The new century has been marked by an entire new generation of soloists, better trained and technically more perfectly accomplished than most of the great old names, and they have made some astonishing recordings. What I sometimes suspect is that they lack the understanding and commitment to what the music means, intellectually. Facile and beautiful and technically perfect, but not always as deep. 

And now, we live in an age that overlaps that, of historically informed performance, in which everything is played lighter, faster and punchier — and all the nobility is squeezed out as suspect and as fogeyism. 

From the first era, we have two recordings by Kreisler, from 1926 with Leo Blech conducting and a second from 1936 under the baton of John Barbirolli. You might think the later recording was in better sound, but they are pretty equal in that way. Clearly they are old scratchy recordings, but the brilliance of Kreisler shines through anyway. In many ways, these are my favorite recordings of all. Kreisler has a warmth, a beauty of phrasing and a nobility that is exceptional. 

There is also the Bronislaw Huberman with George Szell from 1934 in surprisingly good sound, and by Jascha Heifetz with Arturo Toscanini from 1940 that some prefer over his later LP one with Charles Munch. 

From the second era, there were many great performances. Four I would never do without are my favorite in good sound, Yehudi Menuhin and Wilhelm Furtwangler from 1953; the second Heifetz recording, from 1955 with Munch; the one that is a consensus reference recording, Wolfgang Schneiderhan with Eugen Jochum, from 1962; and for utter beauty of tone, Zino Francescatti with Bruno Walter, from 1961. 

Also, later in the LP era, some big names with some big sounds: Isaac Stern with Leonard Bernstein (1959); Itzhak Perlman with Carlo Maria Giulini (1981); Pinchas Zuckerman with Daniel Barenboim (1977); and Anne-Sophie Mutter with Karajan in her first recording of the work (1979). Any of these is a first rank performance in good sound, and define what the Beethoven Violin Concerto should be.

Among the younger violinists, there is plenty of good playing, but fewer deep dives. You still find the old grandeur with Hilary Hahn and David Zinman; and clean musicianship with Vadim Repin and Riccardo Muti; and Kyung Wha Chung and Simon Rattle; and Leonidas Kavakos conducting and playing. 

All the famous fiddlers of the golden age made multiple recordings of the concerto, the Oistrakhs, the Milsteins, the Sterns, the Perlmans and Grumiauxs and Szeryngs. And mostly, they were consistent across performances, with different orchestras and conductors. But Anne-Sophie Mutter re-recorded the concerto with very different results. In 2002, she played it with Kurt Masur and the New York Philharmonic and gave us a complete re-interpretation of the concerto. Some loved it; some hated it; few were indifferent. I love it.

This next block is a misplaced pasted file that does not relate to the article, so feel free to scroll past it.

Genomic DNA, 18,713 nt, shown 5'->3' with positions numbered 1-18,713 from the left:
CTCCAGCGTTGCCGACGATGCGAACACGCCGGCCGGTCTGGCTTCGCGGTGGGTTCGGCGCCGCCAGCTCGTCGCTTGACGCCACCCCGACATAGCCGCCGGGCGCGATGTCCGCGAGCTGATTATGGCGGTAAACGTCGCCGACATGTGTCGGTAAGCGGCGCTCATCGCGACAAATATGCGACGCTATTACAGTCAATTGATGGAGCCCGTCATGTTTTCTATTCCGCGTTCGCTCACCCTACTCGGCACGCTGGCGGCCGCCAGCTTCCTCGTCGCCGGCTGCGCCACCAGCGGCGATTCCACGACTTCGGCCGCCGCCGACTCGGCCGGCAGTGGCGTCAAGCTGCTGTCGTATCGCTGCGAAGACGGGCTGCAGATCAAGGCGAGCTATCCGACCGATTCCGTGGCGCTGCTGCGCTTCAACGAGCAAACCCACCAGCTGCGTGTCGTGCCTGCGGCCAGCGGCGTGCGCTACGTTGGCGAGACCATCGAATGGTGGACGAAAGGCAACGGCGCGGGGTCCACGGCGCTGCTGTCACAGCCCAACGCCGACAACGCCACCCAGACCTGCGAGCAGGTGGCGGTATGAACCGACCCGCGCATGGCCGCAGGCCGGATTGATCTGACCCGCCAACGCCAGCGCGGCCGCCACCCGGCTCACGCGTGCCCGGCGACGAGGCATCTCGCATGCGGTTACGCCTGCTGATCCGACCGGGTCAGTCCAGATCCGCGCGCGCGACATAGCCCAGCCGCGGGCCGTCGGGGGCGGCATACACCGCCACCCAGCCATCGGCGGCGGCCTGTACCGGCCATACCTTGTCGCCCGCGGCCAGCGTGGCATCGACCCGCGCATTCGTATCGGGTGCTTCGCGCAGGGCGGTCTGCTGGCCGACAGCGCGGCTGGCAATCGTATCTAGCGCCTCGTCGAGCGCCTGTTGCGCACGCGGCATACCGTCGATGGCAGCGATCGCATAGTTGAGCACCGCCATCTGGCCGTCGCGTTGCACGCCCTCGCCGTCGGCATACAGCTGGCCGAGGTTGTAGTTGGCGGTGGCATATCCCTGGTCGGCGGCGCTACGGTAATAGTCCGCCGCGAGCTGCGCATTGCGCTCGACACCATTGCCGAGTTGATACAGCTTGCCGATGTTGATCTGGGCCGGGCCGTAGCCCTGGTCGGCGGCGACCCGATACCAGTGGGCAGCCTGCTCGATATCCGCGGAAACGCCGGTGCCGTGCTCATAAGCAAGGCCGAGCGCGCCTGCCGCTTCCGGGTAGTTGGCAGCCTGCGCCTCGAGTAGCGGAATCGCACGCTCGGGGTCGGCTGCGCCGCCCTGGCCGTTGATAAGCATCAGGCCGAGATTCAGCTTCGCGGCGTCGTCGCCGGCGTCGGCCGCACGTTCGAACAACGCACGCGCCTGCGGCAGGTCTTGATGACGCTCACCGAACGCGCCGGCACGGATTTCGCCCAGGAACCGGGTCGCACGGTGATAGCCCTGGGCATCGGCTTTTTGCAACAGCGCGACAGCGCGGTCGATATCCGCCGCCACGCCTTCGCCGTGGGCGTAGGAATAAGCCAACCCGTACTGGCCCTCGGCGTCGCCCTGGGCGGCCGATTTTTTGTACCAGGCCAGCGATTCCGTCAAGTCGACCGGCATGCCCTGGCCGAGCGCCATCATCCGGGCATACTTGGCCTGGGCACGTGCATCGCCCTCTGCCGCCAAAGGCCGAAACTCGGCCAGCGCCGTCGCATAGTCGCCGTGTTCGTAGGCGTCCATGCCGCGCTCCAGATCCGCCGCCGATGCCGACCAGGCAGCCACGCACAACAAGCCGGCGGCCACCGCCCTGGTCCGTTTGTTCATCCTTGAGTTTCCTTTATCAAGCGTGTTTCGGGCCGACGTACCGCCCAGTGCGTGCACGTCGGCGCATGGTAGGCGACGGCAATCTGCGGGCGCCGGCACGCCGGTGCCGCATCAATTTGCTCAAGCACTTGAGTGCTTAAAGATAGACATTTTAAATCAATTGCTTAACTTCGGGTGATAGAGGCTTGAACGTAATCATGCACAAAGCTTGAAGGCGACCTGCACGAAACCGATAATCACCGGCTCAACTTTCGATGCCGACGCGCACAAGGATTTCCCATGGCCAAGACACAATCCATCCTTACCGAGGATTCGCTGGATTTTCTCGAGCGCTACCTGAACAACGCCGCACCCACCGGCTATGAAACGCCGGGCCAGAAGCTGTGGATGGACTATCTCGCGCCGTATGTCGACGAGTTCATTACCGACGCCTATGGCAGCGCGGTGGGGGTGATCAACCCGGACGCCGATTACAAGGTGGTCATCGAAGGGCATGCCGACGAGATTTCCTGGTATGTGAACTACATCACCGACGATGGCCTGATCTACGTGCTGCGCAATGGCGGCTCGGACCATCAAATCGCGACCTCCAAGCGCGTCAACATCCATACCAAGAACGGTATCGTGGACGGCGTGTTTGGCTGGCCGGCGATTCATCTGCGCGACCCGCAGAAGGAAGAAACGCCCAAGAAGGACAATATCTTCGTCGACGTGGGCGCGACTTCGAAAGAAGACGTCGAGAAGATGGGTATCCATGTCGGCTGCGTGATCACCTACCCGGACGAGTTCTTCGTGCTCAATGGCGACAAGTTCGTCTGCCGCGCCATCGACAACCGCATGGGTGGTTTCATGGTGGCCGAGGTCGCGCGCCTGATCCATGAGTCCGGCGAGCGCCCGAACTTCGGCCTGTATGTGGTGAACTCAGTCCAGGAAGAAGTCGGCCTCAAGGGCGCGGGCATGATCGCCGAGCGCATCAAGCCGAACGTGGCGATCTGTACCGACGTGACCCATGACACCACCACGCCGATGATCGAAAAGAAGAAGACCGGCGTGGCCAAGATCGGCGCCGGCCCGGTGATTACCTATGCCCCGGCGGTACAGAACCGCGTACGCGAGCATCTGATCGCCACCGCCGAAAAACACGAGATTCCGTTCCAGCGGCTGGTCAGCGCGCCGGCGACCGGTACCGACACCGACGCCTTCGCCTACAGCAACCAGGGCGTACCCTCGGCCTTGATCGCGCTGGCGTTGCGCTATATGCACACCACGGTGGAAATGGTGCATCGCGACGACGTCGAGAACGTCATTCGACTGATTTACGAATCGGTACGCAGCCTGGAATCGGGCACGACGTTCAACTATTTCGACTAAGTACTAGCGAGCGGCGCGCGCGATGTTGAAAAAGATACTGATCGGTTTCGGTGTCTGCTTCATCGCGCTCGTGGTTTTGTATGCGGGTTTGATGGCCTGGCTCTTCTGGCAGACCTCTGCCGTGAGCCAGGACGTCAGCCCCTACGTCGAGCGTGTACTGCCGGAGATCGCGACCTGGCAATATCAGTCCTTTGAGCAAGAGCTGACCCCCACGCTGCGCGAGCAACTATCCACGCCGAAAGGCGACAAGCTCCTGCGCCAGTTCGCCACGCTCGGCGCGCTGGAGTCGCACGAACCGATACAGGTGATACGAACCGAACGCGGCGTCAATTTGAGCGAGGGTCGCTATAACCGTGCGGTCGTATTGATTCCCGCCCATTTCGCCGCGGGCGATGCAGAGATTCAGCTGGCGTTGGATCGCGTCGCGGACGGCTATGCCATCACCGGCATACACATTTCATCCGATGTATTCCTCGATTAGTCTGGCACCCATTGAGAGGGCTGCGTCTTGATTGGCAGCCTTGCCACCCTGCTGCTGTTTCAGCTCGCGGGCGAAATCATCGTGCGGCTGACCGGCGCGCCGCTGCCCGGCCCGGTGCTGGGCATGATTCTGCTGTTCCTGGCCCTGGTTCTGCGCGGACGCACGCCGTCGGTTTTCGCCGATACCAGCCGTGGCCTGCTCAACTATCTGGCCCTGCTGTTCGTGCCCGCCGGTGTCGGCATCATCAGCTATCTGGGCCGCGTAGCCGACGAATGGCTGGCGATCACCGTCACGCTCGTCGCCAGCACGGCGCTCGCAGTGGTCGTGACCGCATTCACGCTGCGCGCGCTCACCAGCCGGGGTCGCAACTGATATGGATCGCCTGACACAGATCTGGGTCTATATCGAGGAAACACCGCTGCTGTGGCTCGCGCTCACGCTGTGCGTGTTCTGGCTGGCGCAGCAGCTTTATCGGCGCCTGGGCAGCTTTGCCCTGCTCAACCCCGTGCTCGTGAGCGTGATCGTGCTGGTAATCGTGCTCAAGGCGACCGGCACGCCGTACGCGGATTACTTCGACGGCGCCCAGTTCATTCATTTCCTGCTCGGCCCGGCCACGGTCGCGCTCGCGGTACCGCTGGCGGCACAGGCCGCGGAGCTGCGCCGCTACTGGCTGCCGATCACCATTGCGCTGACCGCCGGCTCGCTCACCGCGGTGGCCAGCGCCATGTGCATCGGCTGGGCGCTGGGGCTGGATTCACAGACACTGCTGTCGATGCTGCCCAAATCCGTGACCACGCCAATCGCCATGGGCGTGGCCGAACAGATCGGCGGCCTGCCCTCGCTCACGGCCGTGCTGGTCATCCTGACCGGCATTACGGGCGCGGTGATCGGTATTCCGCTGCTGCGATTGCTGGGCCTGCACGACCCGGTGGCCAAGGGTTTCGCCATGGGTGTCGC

It is one of several outliers among interpretations. You can always count on Niklaus Harnoncourt (aka “the Wild Man of Borneo”) to be wayward, and his recording with Gidon Kremer is peculiar by including a piano in the first-movement cadenza. Why? Beethoven didn’t write a cadenza for his violin concerto, but he did write one for his piano transcription of the work, and Kremer used the piano version to reverse-engineer a version for violin, but left in a supporting piano (and tympani part). That still doesn’t answer a “why.” 

Christian Tezlaff recorded a version with Zinman and the Tonhalle Orchestra Zurich that, while on modern instruments, comes highly inflected by the original instrument ethos. It is beautiful in its way, but it is fast and zippy.

I also include a personal favorite with little circulation: A budget-label recording by the Hungarian violinist Miklos Szenthelyi. I saw him live and I’ve never seen anyone with such perfect posture or so fine a tone. I can’t recommend it for everyone (and it probably isn’t available anymore, anyway), but I have a soft spot in my heart for it.

—The next big concerto comes some seven decades later with Brahms Violin Concerto in D, op. 77 from 1878. Brahms was clearly modeling his concerto and its mood on Beethoven’s. He wrote it for his friend, Joseph Joachim, who was also the violinist who popularized Beethoven’s concerto after years of neglect. 

The Brahms concerto is more genial and has always been popular with audiences. There are as many recordings of it as there are of its predecessor, including a version by Fritz Kreisler that is still worth listening to, through the scratches and clicks of a recording made in 1936. 

Of all of them, these are my favorites, that I listen to over and over, and from all the different eras of recording. 

The Heifetz is quick, dead-on, energetic and exciting. He is sometimes thought of as cool and unemotional, but I think instead that it is white-hot. The Szeryng recording is the one I’ve had the longest and listen to the most — it’s my go-to recording, but that may just be that I’m so used to it, it has imprinted on my mind. The polar opposite of Heifetz is Oistrakh, which is rich and warm, with Szell providing the secure setting for the jewel violin. Of more recent recordings, Hilary Hahn is utterly gorgeous. It gives lie to the myth that only “historical” recordings are great.